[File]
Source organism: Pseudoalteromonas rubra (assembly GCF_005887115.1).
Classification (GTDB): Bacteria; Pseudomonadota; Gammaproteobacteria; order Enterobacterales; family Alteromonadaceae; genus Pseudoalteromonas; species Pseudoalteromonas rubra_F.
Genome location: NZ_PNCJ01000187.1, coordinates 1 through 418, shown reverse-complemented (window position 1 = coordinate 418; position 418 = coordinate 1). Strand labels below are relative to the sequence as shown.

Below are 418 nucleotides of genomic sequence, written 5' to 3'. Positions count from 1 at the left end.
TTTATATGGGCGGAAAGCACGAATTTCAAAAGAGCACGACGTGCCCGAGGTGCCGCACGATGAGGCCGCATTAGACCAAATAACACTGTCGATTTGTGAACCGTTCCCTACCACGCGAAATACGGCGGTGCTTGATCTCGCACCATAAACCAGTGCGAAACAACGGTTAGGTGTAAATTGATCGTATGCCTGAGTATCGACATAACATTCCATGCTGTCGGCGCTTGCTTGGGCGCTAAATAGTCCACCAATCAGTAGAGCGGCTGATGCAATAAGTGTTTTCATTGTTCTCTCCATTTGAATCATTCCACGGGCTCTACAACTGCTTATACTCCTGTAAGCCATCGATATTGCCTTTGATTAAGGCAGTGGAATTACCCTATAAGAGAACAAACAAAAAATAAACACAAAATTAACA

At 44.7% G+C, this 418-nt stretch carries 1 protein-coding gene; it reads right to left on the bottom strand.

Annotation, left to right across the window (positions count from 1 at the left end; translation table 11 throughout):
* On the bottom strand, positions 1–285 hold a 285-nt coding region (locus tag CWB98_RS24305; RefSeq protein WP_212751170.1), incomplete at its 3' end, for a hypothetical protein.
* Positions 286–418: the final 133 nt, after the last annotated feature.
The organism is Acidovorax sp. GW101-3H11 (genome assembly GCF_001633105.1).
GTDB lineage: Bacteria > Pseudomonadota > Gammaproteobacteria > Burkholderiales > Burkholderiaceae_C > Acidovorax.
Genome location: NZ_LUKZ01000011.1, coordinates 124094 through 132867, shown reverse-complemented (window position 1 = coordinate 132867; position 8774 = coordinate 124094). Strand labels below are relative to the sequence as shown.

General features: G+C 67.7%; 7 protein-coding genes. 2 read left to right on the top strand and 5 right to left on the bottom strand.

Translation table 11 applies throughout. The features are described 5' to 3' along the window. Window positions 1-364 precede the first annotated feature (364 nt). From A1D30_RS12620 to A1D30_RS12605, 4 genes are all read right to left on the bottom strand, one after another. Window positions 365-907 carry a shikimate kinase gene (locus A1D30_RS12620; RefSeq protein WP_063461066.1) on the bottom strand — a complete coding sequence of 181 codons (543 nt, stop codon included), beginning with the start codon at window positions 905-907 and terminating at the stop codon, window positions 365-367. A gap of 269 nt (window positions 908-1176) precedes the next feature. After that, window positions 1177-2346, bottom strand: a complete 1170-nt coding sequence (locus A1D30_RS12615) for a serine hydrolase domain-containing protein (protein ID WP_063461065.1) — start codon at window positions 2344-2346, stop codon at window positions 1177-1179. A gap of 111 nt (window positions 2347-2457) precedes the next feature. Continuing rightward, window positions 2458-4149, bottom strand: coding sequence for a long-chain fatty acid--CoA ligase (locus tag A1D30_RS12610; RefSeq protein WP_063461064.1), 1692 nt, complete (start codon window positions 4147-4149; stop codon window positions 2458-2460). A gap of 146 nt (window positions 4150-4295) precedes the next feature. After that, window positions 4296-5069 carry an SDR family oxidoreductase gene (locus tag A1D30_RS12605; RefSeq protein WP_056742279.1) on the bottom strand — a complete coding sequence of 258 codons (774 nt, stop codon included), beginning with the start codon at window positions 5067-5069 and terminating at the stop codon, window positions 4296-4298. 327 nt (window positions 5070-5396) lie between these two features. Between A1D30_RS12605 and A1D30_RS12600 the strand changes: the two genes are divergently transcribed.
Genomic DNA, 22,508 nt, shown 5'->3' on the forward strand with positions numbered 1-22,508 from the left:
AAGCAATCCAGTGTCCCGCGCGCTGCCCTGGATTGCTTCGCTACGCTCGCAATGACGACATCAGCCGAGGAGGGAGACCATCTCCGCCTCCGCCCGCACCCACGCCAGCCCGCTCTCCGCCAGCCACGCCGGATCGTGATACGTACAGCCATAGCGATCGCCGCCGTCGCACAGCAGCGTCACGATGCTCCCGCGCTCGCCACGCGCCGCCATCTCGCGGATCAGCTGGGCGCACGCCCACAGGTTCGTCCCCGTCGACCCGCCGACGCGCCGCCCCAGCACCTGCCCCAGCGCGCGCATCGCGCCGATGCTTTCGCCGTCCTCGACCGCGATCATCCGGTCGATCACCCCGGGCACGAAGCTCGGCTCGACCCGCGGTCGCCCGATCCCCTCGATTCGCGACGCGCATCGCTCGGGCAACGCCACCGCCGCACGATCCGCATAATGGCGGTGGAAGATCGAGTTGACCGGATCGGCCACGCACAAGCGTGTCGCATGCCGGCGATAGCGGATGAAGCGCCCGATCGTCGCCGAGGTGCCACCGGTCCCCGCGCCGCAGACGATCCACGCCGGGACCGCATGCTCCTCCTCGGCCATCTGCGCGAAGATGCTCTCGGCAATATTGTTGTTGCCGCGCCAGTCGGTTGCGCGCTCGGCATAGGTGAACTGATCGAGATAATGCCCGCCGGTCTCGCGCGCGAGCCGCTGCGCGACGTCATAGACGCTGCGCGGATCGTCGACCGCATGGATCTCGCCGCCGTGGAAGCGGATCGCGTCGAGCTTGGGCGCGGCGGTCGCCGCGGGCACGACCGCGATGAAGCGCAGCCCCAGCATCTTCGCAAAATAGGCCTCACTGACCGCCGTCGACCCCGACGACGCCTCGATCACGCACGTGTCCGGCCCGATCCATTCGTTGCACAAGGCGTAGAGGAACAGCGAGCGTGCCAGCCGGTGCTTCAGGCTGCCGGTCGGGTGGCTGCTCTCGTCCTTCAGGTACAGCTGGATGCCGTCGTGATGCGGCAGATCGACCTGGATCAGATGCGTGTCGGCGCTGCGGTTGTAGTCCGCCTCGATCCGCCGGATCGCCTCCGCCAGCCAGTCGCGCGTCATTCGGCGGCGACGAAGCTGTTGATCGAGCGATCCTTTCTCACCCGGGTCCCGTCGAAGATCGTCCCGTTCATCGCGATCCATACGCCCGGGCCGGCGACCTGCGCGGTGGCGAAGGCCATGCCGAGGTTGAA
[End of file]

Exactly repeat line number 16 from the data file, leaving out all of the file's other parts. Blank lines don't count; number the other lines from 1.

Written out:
AAGCAATCCAGTGTCCCGCGCGCTGCCCTGGATTGCTTCGCTACGCTCGCAATGACGACATCAGCCGAGGAGGGAGACCATCTCCGCCTCCGCCCGCACCCACGCCAGCCCGCTCTCCGCCAGCCACGCCGGATCGTGATACGTACAGCCATAGCGATCGCCGCCGTCGCACAGCAGCGTCACGATGCTCCCGCGCTCGCCACGCGCCGCCATCTCGCGGATCAGCTGGGCGCACGCCCACAGGTTCGTCCCCGTCGACCCGCCGACGCGCCGCCCCAGCACCTGCCCCAGCGCGCGCATCGCGCCGATGCTTTCGCCGTCCTCGACCGCGATCATCCGGTCGATCACCCCGGGCACGAAGCTCGGCTCGACCCGCGGTCGCCCGATCCCCTCGATTCGCGACGCGCATCGCTCGGGCAACGCCACCGCCGCACGATCCGCATAATGGCGGTGGAAGATCGAGTTGACCGGATCGGCCACGCACAAGCGTGTCGCATGCCGGCGATAGCGGATGAAGCGCCCGATCGTCGCCGAGGTGCCACCGGTCCCCGCGCCGCAGACGATCCACGCCGGGACCGCATGCTCCTCCTCGGCCATCTGCGCGAAGATGCTCTCGGCAATATTGTTGTTGCCGCGCCAGTCGGTTGCGCGCTCGGCATAGGTGAACTGATCGAGATAATGCCCGCCGGTCTCGCGCGCGAGCCGCTGCGCGACGTCATAGACGCTGCGCGGATCGTCGACCGCATGGATCTCGCCGCCGTGGAAGCGGATCGCGTCGAGCTTGGGCGCGGCGGTCGCCGCGGGCACGACCGCGATGAAGCGCAGCCCCAGCATCTTCGCAAAATAGGCCTCACTGACCGCCGTCGACCCCGACGACGCCTCGATCACGCACGTGTCCGGCCCGATCCATTCGTTGCACAAGGCGTAGAGGAACAGCGAGCGTGCCAGCCGGTGCTTCAGGCTGCCGGTCGGGTGGCTGCTCTCGTCCTTCAGGTACAGCTGGATGCCGTCGTGATGCGGCAGATCGACCTGGATCAGATGCGTGTCGGCGCTGCGGTTGTAGTCCGCCTCGATCCGCCGGATCGCCTCCGCCAGCCAGTCGCGCGTCATTCGGCGGCGACGAAGCTGTTGATCGAGCGATCCTTTCTCACCCGGGTCCCGTCGAAGATCGTCCCGTTCATCGCGATCCATACGCCCGGGCCGGCGACCTGCGCGGTGGCGAAGGCCATGCCGAGGTTGAA